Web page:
We welcome the measures taken by a number of governments to increase energy conservation, and most recently the program announced by the President of the United States. The increase in demand for energy and oil imports continues at a rate which places excessive pressure on the world's depleting hydrocarbon resources. We agree therefore on the need to do everything possible to strengthen our efforts still further.
We are committed to national and joint efforts to limit energy demand and to increase and diversify supplies. There will need to be greater exchanges of technology and joint research and development aimed at more efficient energy use, improved recovery and use of coal and other conventional resources, and the development of new energy sources.
Increasing reliance will have to be placed on nuclear energy to satisfy growing energy requirements and to help diversify sources of energy. This should be done with the utmost precaution with respect to the generation and dissemination of material that can be used for nuclear weapons. Our objective is to meet the world's energy needs and to make peaceful use of nuclear energy widely available, while avoiding the danger of the spread of nuclear weapons. We are also agreed that, in order to be effective, nonproliferation policies should as far as possible be acceptable to both industrialized and developing countries alike. To this end, we are undertaking a preliminary analysis to be completed within two months of the best means of advancing these objectives, including the study of terms of reference for international fuel cycle evaluation.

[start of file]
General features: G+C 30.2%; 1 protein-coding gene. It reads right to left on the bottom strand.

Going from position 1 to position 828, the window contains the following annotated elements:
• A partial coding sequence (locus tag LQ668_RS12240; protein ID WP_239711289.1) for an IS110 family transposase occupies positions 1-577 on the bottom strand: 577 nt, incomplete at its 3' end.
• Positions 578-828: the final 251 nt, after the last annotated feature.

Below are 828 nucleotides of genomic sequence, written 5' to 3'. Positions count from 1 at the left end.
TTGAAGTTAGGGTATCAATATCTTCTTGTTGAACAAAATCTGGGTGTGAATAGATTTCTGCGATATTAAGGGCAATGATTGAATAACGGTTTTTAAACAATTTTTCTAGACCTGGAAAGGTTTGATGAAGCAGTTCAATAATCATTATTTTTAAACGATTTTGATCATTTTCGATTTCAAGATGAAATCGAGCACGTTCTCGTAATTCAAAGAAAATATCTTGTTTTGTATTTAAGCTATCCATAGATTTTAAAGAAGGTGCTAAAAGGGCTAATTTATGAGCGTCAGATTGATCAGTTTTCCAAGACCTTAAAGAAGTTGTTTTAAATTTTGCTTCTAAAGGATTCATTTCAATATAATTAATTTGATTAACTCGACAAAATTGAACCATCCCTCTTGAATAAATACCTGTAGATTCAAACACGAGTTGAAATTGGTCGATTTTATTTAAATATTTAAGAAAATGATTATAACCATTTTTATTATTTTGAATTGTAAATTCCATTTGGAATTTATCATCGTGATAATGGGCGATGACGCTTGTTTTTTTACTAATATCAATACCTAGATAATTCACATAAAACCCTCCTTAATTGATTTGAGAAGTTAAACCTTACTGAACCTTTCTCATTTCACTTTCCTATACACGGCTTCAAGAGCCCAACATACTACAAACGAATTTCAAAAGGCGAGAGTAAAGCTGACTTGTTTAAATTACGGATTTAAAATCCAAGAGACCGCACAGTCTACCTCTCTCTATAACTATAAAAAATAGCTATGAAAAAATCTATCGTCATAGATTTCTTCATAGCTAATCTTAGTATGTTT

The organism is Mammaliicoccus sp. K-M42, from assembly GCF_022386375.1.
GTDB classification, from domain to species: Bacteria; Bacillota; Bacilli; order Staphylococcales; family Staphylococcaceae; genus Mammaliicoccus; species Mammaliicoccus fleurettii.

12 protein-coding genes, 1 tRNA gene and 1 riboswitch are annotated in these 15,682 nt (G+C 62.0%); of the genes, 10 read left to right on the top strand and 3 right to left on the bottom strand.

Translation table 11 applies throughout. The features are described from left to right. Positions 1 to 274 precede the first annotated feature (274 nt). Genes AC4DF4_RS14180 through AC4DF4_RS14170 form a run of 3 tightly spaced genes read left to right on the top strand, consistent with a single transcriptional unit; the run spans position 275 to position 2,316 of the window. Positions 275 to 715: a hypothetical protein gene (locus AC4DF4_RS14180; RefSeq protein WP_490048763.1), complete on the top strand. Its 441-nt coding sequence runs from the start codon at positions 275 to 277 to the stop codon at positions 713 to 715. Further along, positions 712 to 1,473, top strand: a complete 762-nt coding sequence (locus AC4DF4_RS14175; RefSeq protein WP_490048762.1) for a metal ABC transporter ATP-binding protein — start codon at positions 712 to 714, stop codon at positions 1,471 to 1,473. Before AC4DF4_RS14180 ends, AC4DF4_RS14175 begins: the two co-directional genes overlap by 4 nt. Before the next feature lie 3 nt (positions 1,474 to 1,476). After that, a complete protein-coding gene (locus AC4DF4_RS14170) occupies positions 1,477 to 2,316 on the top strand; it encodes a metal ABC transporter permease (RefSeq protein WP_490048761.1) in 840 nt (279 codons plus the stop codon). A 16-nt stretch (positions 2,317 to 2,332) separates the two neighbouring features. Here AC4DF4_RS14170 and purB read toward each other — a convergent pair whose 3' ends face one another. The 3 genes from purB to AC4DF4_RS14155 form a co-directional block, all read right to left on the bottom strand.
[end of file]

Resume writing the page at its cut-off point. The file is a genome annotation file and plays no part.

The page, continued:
The oilimporting developing countries have special problems both in securing and in paying for the energy supplies needed to sustain their economic development programs. They require additional help in expanding their domestic energy production and to this end we hope the World Bank, as its resources grow, will give special emphasis to projects that serve this purpose.
We intend to do our utmost to ensure, during this transitional period, that the energy market functions harmoniously, in particular through strict conservation measures and the development of all our energy resources. We hope very much that the oilproducing countries will take these efforts into account and will make their contribution as well.
We believe that these activities are essential to enable all countries to have continuing energy supplies now and for the future at reasonable prices consistent with sustained noninflationary economic growth; and we intend through all useful channels to concert our policies in continued consultation and cooperation with each other and with other countries.
|This Information System is provided by the University of Toronto Library and the G8 Research Group at the University of Toronto.|
Please send comments to:
Revised: February 09, 2007.
All contents copyright © 1995. University of Toronto unless otherwise stated. All